Multiphoton microscopy


Multiphoton microscopy (MPM) encompasses a group of microscopy modalities that are characterized by a nonlinear optical process where two or three photons are utilized for quasi-simultaneous absorption with emission of a single photon (Ustione and Piston, 2011). In contrast to single photon excitation, such as CFM, where the relationship between the emission and excitation amplitude is linear, MPM relies on nonlinear interaction (second or third order relation from excitation to emission) between photons and the molecule (Masters, 2006), resulting in several advantages and important features for cellular imaging. The longer wavelength of infrared light employed by MPM for excitation leads to higher penetration depth into the tissue sample as compared to CM because of the reduced diffraction of light. Generally, the imaging depth of MPM is ~400 pm, though it can reach up to ~1 mm and even higher depending on the transparency of the sample. The multiphoton excitation requires a high photon density from the illumination beam, which is only achieved at the focal volume, thus producing a natural pinhole effect that eliminates the out-of-focus light. Since a spatial pinhole aperture in CM rejects part of the light from the focal region inside the sample due to scattering, in comparison, MPM collects all emission light from the multiphoton excitation, minimizing the signal loss. Also, compared with CFM, where molecules along the whole illumination path are excited, MPM possesses significantly less photo-bleaching effect due to excitation only in the focal zone (Niesner and Hauser, 2011).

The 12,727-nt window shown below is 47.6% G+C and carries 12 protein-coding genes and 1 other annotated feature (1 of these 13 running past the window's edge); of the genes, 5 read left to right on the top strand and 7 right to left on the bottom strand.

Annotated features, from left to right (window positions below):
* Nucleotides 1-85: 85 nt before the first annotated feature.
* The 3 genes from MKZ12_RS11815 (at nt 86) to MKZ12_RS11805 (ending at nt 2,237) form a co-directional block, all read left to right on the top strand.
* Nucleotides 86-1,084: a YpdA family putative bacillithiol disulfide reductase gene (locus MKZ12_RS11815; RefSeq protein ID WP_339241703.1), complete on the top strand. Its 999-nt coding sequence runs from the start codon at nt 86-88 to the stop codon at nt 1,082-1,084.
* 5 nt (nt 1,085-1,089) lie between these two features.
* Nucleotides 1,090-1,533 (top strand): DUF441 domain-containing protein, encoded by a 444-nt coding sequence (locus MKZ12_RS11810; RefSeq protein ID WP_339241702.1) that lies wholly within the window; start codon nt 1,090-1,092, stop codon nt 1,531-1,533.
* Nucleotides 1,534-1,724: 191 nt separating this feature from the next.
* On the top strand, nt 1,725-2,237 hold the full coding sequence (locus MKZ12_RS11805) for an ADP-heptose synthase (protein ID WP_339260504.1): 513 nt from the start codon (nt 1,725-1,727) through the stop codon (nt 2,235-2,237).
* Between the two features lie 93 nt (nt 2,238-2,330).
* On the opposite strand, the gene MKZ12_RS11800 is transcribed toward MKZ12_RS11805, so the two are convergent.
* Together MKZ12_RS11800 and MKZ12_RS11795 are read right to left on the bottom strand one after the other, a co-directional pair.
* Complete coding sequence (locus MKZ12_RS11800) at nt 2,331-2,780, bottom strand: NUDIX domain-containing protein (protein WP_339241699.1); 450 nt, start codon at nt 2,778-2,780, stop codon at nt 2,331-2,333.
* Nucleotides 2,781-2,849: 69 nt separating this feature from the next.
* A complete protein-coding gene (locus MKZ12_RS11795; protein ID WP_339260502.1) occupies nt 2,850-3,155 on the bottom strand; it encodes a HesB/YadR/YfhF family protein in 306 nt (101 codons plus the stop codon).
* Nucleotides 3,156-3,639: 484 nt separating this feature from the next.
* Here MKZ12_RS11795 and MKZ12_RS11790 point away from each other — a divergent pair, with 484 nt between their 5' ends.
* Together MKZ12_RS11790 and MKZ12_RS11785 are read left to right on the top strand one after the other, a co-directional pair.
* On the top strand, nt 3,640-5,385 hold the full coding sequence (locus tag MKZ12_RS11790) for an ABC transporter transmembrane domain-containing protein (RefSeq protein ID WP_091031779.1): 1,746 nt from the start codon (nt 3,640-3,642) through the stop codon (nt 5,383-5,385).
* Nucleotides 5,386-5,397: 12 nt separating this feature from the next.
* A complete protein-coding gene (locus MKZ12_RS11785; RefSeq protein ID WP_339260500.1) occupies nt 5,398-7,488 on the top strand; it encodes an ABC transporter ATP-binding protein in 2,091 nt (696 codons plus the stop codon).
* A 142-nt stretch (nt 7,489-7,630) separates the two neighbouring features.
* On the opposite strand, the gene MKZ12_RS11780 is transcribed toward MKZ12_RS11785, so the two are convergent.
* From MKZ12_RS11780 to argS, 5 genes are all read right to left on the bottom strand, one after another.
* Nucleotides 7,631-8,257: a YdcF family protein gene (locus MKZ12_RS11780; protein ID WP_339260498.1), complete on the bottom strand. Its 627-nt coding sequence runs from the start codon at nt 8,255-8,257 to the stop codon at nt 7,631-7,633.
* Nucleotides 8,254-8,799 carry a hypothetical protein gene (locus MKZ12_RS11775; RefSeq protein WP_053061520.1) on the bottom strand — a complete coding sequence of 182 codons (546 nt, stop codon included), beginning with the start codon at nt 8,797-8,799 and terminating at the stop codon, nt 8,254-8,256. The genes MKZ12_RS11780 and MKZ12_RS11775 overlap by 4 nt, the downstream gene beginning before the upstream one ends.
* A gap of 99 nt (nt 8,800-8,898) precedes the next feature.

Because the wavelength of illumination is longer than the one used for CFM, the focal size that can be achieved in MPM is relatively larger, resulting in lower spatial resolution, but still featuring at the micron and submicron level (Scientist and Technology, 2008). Specifically, for two-photon excitation, the spatial resolution is about twice of CFM. As the pinhole effect in MPM is intrinsically achieved by focusing the light, the spatial resolution of MPM is mainly determined by the numerical aperture of the objective lens. Similar to CM, the depthwise sectioning of MPM is obtained with axial movement of the imaging lens, and laser scanning is generally employed for a 3-D reconstruction of the sample. Multiphoton excitation is a powerful approach that has served as the basis for a number of imaging modalities (Masters, 2006). Here, we focus our discussions on two-photon fluorescence and second harmonic generation microscopy, which have both been used largely in tissue engineering.

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